New Sandia Labs Director Named


Reading time ( words)

Dr. James S. Peery has been named the next Director of Sandia National Laboratories, the country’s largest National Laboratory. Peery, who began his career at the Labs in 1990, succeeds Dr. Stephen Younger, who is retiring at the end of 2019.

Peery becomes the 16th Laboratories Director in Sandia’s 70-year history and will officially lead the Labs beginning Jan. 1, 2020. He currently serves as Associate Laboratory Director of National Security Sciences at Oak Ridge National Laboratory in Tennessee.

Peery’s appointment was announced to the Sandia workforce this afternoon by Stevan Slijepcevic, chair of the National Technology and Engineering Solutions of Sandia LLC Board of Managers and president of Honeywell Aerospace Electronic Solutions. NTESS operates Sandia Labs for the Department of Energy’s National Nuclear Security Administration and is a wholly owned subsidiary of Honeywell International Inc.

“The Board of Managers unanimously selected James following a nationwide search that included a review of more than 80 candidates,” Slijepcevic said. “James rose as our clear choice because of his familiarity with the DOE/NNSA mission, knowledge of Sandia, vast national laboratory leadership experience and deep knowledge of nuclear weapons, cybersecurity, computational science, high performance computing and systems engineering.

“He also has extensive experience in scientific and engineering code development, as well as in technical program management and development,” Slijepcevic said.

Peery said the opportunity of leading the nation’s largest laboratory and the institution where he started his career is an honor.

“Since its beginning in 1949, Sandia National Laboratories has been led by amazing, talented and dedicated people,” Peery said. “I am humbled to become Laboratories Director at a time when Sandia is experiencing a significant increase in work supporting our nation’s nuclear deterrent.  We will continue Sandia’s traditions of delivering on our national security missions, supporting our communities and developing our workforce.”

Although he began his career at Sandia, Peery left the Laboratories in 2002 and served in several leadership roles at Los Alamos National Laboratory. He returned to Sandia in 2007 and was named vice president of Defense Systems and Assessments in 2015. He left Sandia a second time in 2017 when NNSA named NTESS as the Labs’ new management and operating contractor.

“The Nation owes a debt of gratitude to Dr. Younger for his contributions to our nuclear security for nearly 40 years,” said Lisa E. Gordon-Hagerty, DOE Under Secretary for Nuclear Security and NNSA Administrator.

“As a scientist, civil servant, and senior leader in the Nuclear Security Enterprise, Steve has brought incredible passion and commitment to his work. For those of us lucky enough to have called him a colleague, and those of us even luckier to have called him a friend, he has been a source of reassurance and inspiration,” Gordon-Hagerty said. “I have full confidence that Dr. Peery will be able to pick up where Steve left off and will continue Sandia National Laboratories’ history of successfully fulfilling its mission of ensuring the safety, security, and reliability of America’s nuclear stockpile.”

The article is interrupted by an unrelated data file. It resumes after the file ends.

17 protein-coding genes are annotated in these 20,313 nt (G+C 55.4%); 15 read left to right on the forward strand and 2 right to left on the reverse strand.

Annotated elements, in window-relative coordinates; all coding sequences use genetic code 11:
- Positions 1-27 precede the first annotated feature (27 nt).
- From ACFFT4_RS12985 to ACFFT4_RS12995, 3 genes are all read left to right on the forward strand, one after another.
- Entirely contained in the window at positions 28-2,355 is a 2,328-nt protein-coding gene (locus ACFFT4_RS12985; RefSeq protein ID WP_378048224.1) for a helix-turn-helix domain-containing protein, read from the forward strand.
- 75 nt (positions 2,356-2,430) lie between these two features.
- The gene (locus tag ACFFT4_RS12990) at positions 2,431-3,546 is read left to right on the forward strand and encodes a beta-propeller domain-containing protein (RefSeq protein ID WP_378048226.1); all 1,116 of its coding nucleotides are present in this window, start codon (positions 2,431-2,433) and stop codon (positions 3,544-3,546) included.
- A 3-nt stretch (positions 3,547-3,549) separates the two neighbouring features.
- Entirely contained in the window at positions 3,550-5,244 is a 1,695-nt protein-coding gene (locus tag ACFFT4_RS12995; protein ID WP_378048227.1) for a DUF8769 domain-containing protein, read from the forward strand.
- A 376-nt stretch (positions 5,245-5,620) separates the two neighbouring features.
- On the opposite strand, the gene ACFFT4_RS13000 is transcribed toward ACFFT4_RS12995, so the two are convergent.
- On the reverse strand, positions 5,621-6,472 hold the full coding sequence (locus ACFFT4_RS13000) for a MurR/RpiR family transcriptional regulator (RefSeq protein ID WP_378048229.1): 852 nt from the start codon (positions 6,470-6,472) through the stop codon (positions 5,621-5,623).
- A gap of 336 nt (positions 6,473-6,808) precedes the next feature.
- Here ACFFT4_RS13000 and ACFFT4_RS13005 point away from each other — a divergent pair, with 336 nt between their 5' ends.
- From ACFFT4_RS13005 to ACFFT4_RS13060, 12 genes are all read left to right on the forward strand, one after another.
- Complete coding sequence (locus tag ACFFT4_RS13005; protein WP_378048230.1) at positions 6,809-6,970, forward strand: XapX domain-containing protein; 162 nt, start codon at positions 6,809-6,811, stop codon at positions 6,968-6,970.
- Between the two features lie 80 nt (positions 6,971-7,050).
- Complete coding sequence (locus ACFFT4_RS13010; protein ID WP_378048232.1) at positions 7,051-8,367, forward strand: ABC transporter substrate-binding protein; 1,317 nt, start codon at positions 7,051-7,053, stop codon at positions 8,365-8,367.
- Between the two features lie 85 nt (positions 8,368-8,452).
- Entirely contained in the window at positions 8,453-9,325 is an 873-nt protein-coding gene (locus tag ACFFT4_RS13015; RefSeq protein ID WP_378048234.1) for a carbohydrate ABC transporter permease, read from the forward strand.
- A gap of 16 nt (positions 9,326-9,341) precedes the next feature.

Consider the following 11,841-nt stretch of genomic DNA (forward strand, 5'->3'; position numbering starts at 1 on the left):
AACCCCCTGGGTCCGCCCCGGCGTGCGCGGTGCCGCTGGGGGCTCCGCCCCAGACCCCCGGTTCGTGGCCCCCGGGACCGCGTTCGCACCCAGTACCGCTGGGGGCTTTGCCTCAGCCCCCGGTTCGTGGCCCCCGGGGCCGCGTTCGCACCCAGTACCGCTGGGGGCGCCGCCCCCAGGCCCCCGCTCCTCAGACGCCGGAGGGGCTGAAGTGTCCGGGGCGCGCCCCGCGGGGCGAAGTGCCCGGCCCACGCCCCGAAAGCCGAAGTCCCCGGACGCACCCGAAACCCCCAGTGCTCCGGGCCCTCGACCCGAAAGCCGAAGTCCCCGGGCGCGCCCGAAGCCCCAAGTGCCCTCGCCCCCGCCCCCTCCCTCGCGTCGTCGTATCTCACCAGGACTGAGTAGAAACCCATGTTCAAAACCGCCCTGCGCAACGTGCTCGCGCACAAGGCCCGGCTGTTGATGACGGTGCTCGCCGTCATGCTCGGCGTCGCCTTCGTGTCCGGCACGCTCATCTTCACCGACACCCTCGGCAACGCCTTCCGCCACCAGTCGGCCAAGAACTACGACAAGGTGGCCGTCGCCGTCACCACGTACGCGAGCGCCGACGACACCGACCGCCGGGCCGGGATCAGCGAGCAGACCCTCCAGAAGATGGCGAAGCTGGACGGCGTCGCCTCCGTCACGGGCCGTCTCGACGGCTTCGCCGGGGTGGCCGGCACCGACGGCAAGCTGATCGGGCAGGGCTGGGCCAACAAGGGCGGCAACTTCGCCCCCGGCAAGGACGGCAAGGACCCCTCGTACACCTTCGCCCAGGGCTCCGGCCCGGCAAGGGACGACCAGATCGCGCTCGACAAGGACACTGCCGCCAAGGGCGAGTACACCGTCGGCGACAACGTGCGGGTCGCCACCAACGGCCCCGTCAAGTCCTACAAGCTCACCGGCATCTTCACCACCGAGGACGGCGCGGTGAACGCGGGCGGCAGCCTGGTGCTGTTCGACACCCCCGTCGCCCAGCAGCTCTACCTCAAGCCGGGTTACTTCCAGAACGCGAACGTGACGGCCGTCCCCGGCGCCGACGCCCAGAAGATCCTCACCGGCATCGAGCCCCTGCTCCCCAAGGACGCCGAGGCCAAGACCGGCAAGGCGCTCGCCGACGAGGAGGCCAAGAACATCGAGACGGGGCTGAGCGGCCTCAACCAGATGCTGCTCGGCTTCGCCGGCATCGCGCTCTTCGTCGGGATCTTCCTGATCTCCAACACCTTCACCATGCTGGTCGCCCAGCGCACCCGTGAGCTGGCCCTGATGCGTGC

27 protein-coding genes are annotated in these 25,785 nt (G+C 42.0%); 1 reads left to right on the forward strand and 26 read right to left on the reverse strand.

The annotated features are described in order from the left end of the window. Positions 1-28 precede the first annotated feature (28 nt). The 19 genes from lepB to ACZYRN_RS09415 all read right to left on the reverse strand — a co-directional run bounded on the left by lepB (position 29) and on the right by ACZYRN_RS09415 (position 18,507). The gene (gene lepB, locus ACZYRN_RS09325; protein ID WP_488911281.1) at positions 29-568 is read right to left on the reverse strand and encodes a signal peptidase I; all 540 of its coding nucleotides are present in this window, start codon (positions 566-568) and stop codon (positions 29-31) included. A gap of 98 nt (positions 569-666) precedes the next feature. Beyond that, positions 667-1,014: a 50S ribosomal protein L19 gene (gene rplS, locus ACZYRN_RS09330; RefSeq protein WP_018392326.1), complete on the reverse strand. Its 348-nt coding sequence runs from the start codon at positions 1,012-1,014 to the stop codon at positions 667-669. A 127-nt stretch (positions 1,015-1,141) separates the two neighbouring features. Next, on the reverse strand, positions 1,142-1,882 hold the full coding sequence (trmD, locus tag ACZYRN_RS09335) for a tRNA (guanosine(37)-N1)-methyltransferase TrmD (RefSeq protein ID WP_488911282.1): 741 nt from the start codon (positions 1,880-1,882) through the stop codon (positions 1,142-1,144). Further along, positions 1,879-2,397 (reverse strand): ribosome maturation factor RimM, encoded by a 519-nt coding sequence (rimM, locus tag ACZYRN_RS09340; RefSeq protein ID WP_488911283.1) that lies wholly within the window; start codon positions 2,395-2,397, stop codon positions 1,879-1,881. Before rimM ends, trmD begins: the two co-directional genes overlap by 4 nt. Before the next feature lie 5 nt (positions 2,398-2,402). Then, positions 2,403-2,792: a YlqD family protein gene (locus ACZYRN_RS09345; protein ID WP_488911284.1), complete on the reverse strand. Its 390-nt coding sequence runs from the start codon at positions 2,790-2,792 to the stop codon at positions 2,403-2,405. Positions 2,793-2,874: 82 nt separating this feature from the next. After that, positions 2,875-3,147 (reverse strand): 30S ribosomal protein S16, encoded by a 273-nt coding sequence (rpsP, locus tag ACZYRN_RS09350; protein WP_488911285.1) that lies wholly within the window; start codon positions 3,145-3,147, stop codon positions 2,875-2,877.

Younger, who will retire Dec. 31, led the NTESS team that began managing Sandia in 2017.

Slijepcevic said Younger’s retirement brings to a close an exceptional career of service to the nation.

“Steve was a leader of several institutions that are crucial to national security, and we sincerely thank him for his many years of exceptional service to the nation,” Slijepcevic said. “Since May 2017, Steve has led the nation’s premier science and engineering laboratory through unparalleled growth of staffing levels and unprecedented amount of work and focus on hypersonic delivery systems and the nation’s nuclear weapon life-extension programs.”

Share

Print


Suggested Items

How Mission Control Used Robotics to Successfully Restore Full Power for the Space Station

05/13/2019 | NASA
Using complex robotic work to perform critical maintenance allows astronauts to spend more time working on scientific experiments and helps develop better technologies and procedures for future human and robotic exploration beyond low-Earth orbit.

NASA and Star Wars: The Connections Are Strong in This One

12/21/2015 | NASA
NASA astronauts “use the force” every time they launch … from a certain point of view. We have real-world droids and ion engines. We’ve seen dual-sun planets like Tatooine and a moon that eerily resembles the Death Star. And with all the excitement around the premiere of Star Wars: The Force Awakens, the Force will soon be felt 250 miles above Earth on the International Space Station.

Diving Deep into History

04/20/2015 | Kimberly Kelly, Boeing DSS
NOAA and partners, Boeing and Coda Octopus, survey ‘amazingly intact’ historic WWII-era aircraft carrier USS Independence served during American naval offensive in Pacific theater.



Copyright © 2020 I-Connect007. All rights reserved.